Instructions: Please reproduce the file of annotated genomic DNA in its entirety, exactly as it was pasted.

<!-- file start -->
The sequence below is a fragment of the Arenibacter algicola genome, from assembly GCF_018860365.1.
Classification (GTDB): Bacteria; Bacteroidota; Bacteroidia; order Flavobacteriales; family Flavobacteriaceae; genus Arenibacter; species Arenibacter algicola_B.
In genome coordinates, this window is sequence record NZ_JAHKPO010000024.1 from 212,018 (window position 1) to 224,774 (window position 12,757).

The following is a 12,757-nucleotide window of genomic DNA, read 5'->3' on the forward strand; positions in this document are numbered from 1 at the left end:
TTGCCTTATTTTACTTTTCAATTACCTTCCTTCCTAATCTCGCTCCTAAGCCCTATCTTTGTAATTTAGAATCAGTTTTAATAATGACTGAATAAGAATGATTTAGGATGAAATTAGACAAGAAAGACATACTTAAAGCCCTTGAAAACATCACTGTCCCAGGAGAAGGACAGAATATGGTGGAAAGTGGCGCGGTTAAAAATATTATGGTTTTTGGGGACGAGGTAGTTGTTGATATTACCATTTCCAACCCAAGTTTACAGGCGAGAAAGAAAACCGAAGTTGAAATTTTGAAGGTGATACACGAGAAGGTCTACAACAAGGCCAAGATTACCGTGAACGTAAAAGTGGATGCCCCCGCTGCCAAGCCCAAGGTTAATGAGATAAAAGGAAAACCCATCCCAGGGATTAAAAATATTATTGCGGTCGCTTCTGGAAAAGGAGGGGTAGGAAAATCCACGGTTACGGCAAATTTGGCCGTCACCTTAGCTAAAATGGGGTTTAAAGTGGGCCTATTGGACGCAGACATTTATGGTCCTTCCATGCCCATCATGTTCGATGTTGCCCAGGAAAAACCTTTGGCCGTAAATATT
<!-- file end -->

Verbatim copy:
The sequence below is a fragment of the Arenibacter algicola genome, from assembly GCF_018860365.1.
Classification (GTDB): Bacteria; Bacteroidota; Bacteroidia; order Flavobacteriales; family Flavobacteriaceae; genus Arenibacter; species Arenibacter algicola_B.
In genome coordinates, this window is sequence record NZ_JAHKPO010000024.1 from 212,018 (window position 1) to 224,774 (window position 12,757).

The following is a 12,757-nucleotide window of genomic DNA, read 5'->3' on the forward strand; positions in this document are numbered from 1 at the left end:
TTGCCTTATTTTACTTTTCAATTACCTTCCTTCCTAATCTCGCTCCTAAGCCCTATCTTTGTAATTTAGAATCAGTTTTAATAATGACTGAATAAGAATGATTTAGGATGAAATTAGACAAGAAAGACATACTTAAAGCCCTTGAAAACATCACTGTCCCAGGAGAAGGACAGAATATGGTGGAAAGTGGCGCGGTTAAAAATATTATGGTTTTTGGGGACGAGGTAGTTGTTGATATTACCATTTCCAACCCAAGTTTACAGGCGAGAAAGAAAACCGAAGTTGAAATTTTGAAGGTGATACACGAGAAGGTCTACAACAAGGCCAAGATTACCGTGAACGTAAAAGTGGATGCCCCCGCTGCCAAGCCCAAGGTTAATGAGATAAAAGGAAAACCCATCCCAGGGATTAAAAATATTATTGCGGTCGCTTCTGGAAAAGGAGGGGTAGGAAAATCCACGGTTACGGCAAATTTGGCCGTCACCTTAGCTAAAATGGGGTTTAAAGTGGGCCTATTGGACGCAGACATTTATGGTCCTTCCATGCCCATCATGTTCGATGTTGCCCAGGAAAAACCTTTGGCCGTAAATATT